Today we’d like to introduce you to Erin Wicker.
Hi Erin, thanks for joining us today. We’d love for you to start by introducing yourself.
I started off as a very short human with a strict mormon upbringing. I was homeschooled until 10th grade due to the evil environment public schools would have exposed me to. The 3rd out of six children. I desperately wanted to create and be free. Stereotypical artist, I was the black sheep of the family, running away at age 16 with my high school boyfriend (stealing his dad’s car and making it from Tennessee to Ohio before getting caught)… to high school dropout.
I moved in with a dear friend and finished high school and went to art school at the University of Tennessee graduating Cum Laude. In college, I met the love of my life. We started the band “Imagination Head” and recorded five albums over ten years. We married in 2007 in Memphis.
Art was my priority. We always rented a two-bedroom apartment so that I could have a studio. I worked day jobs and painted. I tried Etsy, children’s book illustration (four published books), artist markets mixed with more day jobs. Small successes. My art was featured on Extreme Makeover: Home Edition, a few Atlanta murals and small gallery and coffee shop exhibits. Two kids later, I was a preschool art teacher and lost my job due to the pandemic. In 2019, Jena Dost, Erin Drakeford and I started F.I.R.E. Feminists, Inspire, Respect, Empower.- a critique group to strengthen the art community in Atlanta. In 2021, we opened a gallery and artist residency program. We partnered with ELEVATE and curated a huge mural festival, hiring 20 artists, musicians and performers. Artists painted live, covering The Beacon’s exterior walls. We raised $30,000!
2020 hit, unknowingly throwing us into the role of a frontline family. My husband was an ICU nurse and going through grad school. It was very difficult. Friends/family were afraid of our risk of exposure. The trauma the pandemic put on medical workers severely affected our family and I lost my love of 20 yrs to a mental breakdown. We separated in February this year. I don’t think this would have happened otherwise and I’m angry that there wasn’t more mental help provided by hospitals for the trauma from countless deaths experienced from the pandemic. My husband was the last voice heard, the last hand held. He was the one calling families about the death of a loved one (sometimes the family never even knew their loved one was sick with covid because it happened so quickly). On top of that, dealing with the divisive politics when we were seeing the realness of the pandemic. I found myself suddenly a single mom, having to give up my role at the Arts Beacon and struggling to find time to create, while desperately needing health insurance and regular income to take care of my babies. I’m fighting. I’m giving my 4 & 8 yr old double love while protecting us financially and pursuing my dreams. My husband continues to struggle with PTSD. The medical field needs to provide more intervention and relief to their employees.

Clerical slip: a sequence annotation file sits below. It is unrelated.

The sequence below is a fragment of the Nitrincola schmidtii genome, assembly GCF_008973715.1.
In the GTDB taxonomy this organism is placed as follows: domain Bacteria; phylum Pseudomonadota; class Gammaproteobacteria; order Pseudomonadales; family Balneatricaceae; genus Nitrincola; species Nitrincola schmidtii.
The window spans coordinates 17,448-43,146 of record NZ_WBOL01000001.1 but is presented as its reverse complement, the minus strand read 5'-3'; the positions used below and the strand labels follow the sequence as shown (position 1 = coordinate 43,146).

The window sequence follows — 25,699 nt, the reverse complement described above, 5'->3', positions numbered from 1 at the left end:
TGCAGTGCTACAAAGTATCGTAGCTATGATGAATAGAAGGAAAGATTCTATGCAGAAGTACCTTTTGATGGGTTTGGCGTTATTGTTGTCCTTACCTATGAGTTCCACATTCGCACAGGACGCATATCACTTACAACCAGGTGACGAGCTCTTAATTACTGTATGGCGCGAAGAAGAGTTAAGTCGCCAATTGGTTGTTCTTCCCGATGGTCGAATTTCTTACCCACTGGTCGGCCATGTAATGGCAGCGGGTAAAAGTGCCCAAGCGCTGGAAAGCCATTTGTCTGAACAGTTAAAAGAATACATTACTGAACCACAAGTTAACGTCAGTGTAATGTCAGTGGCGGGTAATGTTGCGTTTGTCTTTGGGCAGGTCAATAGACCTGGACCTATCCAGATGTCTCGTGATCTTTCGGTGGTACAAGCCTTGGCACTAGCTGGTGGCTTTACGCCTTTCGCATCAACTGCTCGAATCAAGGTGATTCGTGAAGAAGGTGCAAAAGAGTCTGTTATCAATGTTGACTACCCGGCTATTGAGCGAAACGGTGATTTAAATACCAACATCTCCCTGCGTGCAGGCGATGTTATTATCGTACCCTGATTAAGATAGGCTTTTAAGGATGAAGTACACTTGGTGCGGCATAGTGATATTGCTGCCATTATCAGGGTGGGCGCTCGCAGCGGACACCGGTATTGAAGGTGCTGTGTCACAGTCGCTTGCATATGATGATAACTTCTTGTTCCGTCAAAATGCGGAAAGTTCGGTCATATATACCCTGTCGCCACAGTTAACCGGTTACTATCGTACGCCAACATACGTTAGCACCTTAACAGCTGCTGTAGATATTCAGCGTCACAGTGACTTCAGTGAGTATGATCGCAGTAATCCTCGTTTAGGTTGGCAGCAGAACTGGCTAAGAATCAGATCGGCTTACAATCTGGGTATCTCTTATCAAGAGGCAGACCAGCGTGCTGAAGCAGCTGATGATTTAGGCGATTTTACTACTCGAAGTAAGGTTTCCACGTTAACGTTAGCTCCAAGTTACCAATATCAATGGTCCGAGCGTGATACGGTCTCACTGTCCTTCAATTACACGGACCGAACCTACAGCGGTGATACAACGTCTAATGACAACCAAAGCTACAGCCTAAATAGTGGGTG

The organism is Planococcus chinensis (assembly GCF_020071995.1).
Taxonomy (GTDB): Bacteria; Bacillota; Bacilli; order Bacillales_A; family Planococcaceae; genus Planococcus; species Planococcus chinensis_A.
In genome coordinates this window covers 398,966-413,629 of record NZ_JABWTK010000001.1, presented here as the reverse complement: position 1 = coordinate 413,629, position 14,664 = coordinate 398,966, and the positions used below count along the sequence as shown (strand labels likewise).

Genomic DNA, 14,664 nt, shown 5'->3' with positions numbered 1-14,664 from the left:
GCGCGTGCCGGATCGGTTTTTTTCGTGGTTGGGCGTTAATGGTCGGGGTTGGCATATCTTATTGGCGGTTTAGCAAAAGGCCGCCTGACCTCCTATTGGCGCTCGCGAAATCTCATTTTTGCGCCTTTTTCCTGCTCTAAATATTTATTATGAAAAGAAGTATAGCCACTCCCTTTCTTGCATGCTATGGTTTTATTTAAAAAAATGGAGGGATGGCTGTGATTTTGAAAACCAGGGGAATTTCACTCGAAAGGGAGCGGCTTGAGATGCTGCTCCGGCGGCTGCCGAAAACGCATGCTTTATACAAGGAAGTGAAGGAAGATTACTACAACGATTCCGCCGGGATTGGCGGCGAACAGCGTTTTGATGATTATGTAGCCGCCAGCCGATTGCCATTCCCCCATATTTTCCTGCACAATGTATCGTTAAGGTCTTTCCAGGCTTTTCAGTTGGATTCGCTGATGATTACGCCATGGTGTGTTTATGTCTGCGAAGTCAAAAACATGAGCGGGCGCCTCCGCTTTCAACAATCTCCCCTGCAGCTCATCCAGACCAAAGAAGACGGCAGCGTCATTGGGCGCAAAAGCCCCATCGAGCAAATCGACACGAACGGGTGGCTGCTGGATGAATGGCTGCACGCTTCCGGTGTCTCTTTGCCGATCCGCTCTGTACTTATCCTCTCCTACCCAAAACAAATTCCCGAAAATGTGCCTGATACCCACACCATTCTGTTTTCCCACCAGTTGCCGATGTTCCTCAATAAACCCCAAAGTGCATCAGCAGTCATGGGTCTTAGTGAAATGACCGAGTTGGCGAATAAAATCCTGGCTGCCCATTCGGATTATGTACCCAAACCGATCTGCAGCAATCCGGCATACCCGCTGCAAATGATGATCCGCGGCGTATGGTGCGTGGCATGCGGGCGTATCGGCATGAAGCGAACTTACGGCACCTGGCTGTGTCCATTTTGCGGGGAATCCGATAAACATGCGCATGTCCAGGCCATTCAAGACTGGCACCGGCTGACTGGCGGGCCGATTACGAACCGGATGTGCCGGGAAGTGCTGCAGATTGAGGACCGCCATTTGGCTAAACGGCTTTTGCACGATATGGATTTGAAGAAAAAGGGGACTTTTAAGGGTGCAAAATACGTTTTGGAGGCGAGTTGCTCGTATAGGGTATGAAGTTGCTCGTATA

We all face challenges, but looking back would you describe it as a relatively smooth road?
Welp. I feel like I addressed that already. Yes. There have been struggles. My son has ASD & ADHD but I have done a lot of research and pulled from my village. I am proud to say that, after several open conversations with my son, he understands himself so much more and expresses his boundaries and that has made a world of difference. Now that I’m a single mom, I have struggled finding time to create. My goal is at least an hour a day, dedicated to working on my dream to become a real, live boy…I mean, working artist.
Thanks – so what else should our readers know about your work and what you’re currently focused on?
I find myself inspired by nature, natural patterns, power/strength and the magical energy surrounding us. More specifically, patterns created by organic life interacting with abiotic materials: the roots of trees crumbling sidewalks while the top branches are oddly manicured to avoid power lines. Bark beetles that eat winding lines into that same tree, ant piles nearby with a maze of tunnels underneath…. It is a dance of little life bubbles and adaptation. I think of my own personal patterns and my impact on my neighborhood, city, world, universe.
I often imagine an aerial view of my personal patterns and have started documenting those configurations. Very recently, my patterns have come to an abrupt/traumatic change: a fork in the road. I am curious to see how this will change my art.
My work incorporates installation, clay, found materials, natural materials and paint. I’m inspired by cultural burial rituals, ancient Egyptian art, mythology, animal mating rituals and patterns.
I would say I’m most known for my incorporation of nature in my art, specifically cicadas. The symbolism of rebirth and change fascinate me.
Is there something surprising that you feel even people who know you might not know about?
I am constantly working on music playlists (mix tapes for those who are my age). I’m really good at games (except for Cards Against Humanity) and am currently on a 100% streak with wordle 138 out of 138, woot woot! Crazy tube guys are my spirit animal. Mosquitos are my worst enemy. I am really lucky and have an uncanny ability to spot 4 leaf clovers. I love Kanye, I don’t care what people say. I have been watching American Idol forever. I’m not that into sweets. I get embarrassed during sex scenes in shows/movies.
- Art typically priced between $45-$1000
- Website: www.erintgreat.com
- Instagram: @erintgreat